London: When you play for a team as beautiful to watch as Ajax, there is always the need for a player who excels at the ugly side of things. Not the fancy flicks and the neat tricks, but the blocks and the bumps, the headers and the thumps. That player is Matthijs de Ligt.
At 19 years old, there should be a boy, but he has matured faster than most. It was a performance which raises the stakes in the pursuit of one of Europe’s most in-demand players, because as good as Ajax are, they had to cling on in London and De Ligt was the reassuring presence they drew strength from.
It had been widely expected De Ligt would follow his young Ajax teammate Frenkie de Jong to Barcelona. That the Ajax boy would want to follow in the footsteps of an Ajax giant, Johan Cruyff, swapping Amsterdam for the capital of Catalonia.
It would be dangerous to assume anything. He has signed no contracts, there is no verbal agreement, he has not promised anyone anything. In his own words, he has “not made up his mind yet”.
The door remains open and every top Premier League club should be trying to wedge it open to make their sales pitch.
De Ligt is probably — although these things are difficult to quantify — the best 19-year-old defensive player in the world, a ball-playing centre-back who, mercifully in the modern era, does not believe he is a defender in name only.
De Ligt is not a frustrated midfielder, even if he can pass like one. He is a centre-back who excels thanks to the array of talent around him and who never forgets his primary objective, all the unpleasant stuff with head, elbows, knees and toes. He is the blue-eyed, blond-haired Ajax boy with the chest of a nightclub bouncer, the square chin of a policeman and the bravery of a solider. There is very little not to like when you have a player sitting at the heart of the side who can split a defence at one end and be the last line of one at the other.
At one point in the first half, as Spurs teetered on the brink of being overrun, De Ligt popped up dribbling into the opposition area. He really should not have been there, but this is Ajax. He was only deprived of a shot by an excellent last-ditch tackle from Danny Rose.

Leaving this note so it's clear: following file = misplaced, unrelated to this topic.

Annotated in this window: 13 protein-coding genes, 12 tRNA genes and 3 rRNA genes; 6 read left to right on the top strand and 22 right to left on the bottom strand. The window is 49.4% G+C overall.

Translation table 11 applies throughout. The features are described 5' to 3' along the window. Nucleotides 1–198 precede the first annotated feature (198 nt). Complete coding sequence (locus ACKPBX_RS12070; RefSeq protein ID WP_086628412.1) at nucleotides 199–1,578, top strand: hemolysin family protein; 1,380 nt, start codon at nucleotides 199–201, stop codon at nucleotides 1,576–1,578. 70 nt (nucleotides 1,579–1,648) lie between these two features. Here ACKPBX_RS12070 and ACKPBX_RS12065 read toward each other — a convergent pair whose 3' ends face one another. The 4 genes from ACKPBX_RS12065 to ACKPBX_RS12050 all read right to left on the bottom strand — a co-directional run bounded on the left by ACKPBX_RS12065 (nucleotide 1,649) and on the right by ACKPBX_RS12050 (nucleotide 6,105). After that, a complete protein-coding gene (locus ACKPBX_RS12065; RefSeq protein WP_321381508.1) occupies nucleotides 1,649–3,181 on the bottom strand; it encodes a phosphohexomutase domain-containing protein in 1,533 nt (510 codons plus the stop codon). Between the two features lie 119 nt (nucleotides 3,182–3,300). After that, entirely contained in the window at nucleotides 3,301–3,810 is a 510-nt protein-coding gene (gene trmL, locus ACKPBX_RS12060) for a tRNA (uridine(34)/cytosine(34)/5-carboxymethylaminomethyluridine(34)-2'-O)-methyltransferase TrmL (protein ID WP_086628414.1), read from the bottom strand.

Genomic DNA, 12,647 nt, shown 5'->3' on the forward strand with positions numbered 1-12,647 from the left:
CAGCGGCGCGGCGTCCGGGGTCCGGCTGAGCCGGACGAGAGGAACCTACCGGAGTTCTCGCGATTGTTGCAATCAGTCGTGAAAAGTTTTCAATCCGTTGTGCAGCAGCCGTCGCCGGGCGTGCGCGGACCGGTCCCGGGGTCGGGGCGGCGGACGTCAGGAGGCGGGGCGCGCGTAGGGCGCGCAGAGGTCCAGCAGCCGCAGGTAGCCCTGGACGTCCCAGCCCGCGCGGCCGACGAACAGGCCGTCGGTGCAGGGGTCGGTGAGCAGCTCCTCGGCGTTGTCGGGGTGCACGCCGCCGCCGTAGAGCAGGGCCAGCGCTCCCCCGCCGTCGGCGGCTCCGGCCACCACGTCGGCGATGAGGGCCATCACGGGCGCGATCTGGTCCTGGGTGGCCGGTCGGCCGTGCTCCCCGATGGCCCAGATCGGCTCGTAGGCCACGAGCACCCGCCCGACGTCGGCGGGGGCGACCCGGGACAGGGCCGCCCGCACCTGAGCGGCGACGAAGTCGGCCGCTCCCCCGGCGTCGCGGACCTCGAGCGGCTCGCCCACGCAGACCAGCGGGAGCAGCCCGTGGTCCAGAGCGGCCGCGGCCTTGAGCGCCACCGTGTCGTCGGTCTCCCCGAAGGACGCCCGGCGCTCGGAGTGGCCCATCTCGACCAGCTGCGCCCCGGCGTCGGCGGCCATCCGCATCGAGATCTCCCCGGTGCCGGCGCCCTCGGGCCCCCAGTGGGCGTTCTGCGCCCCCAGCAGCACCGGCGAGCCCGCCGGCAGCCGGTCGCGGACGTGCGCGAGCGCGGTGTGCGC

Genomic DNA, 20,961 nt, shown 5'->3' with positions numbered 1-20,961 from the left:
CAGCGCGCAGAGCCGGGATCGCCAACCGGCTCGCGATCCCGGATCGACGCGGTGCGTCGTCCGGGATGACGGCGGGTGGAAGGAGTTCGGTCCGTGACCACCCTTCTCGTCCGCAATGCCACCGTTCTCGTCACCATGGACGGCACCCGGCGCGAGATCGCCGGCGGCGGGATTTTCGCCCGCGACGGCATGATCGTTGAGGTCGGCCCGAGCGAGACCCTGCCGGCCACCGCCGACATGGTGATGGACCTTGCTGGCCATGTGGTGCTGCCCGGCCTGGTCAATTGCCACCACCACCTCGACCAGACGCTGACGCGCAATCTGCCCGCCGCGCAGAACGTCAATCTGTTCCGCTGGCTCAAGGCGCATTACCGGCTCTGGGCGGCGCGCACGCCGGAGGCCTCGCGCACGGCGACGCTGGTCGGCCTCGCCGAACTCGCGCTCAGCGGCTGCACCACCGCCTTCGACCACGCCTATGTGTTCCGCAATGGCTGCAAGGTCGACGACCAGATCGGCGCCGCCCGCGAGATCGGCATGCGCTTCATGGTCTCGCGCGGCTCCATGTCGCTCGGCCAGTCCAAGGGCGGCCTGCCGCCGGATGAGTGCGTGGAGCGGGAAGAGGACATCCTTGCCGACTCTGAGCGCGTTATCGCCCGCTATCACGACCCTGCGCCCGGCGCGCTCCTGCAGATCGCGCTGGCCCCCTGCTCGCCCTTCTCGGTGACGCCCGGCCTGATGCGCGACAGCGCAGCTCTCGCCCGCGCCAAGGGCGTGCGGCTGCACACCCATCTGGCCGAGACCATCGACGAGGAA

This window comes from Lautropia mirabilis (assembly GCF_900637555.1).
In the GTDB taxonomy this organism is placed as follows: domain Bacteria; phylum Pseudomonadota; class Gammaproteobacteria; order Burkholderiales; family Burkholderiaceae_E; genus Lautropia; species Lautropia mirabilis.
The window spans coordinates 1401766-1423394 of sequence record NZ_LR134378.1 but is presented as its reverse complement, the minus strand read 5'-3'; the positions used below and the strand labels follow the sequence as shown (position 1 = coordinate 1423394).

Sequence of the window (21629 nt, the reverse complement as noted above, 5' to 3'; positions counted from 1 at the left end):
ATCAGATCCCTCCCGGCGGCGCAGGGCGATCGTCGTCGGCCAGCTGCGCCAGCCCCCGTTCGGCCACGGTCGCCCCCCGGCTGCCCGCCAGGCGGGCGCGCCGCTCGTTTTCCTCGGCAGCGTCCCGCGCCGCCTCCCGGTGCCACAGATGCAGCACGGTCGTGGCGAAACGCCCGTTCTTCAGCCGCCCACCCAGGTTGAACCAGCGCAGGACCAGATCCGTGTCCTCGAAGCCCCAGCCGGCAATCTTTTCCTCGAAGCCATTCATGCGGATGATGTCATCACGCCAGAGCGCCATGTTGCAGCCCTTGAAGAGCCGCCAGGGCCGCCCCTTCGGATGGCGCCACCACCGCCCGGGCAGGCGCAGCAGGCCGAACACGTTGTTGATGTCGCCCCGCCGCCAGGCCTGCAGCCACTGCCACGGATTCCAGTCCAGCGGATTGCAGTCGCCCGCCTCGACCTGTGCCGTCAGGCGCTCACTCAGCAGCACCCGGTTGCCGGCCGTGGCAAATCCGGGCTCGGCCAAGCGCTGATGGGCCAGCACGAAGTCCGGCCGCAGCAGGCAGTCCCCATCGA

“It’s a fantastic achievement,” said Ajax coach Erik Ten Hag. “We fought like lions. We are halfway there and in good shape. The willpower was very nice to see.
“We can play football in different styles. We can defend very well. We have a team that works together really well. They can fight together really well.”
When Ajax were on top, De Ligt stood watch like a sentry, but when the pressure built, he was the organiser and motivator. When Lucas Moura built up a head of steam, it was Ajax’s young captain who either held him up or forced him wide enough to reduce the threat. On one occasion, there was a gentle brush with his thigh, to send Moura off balance, at the same time as he held both hands up to say he had stopped competing for the ball. Clever defending against a far faster opponent.
At the start of the second half, as the space opened up for Dele Alli to fire a shot into the bottom corner, it was De Ligt who threw himself in the way, the block sending Ajax away on a counter-attack that should have ended with Hakim Ziyech sending David Neres in on goal. Do the basics and do them well — the first line, of the first chapter of the centre-back’s guide.
The fact he is Ajax’s captain while still a teenager tells you something else too. De Ligt is a “franchise player”, a phrase borrowed from American football, but one which means he could be the face of a football club for the next decade. If Manchester United, for example, want to completely rebuild their defence this summer, the foundation stone could well be the young man from Leiderdorp.
— The Telegraph Group Ltd, London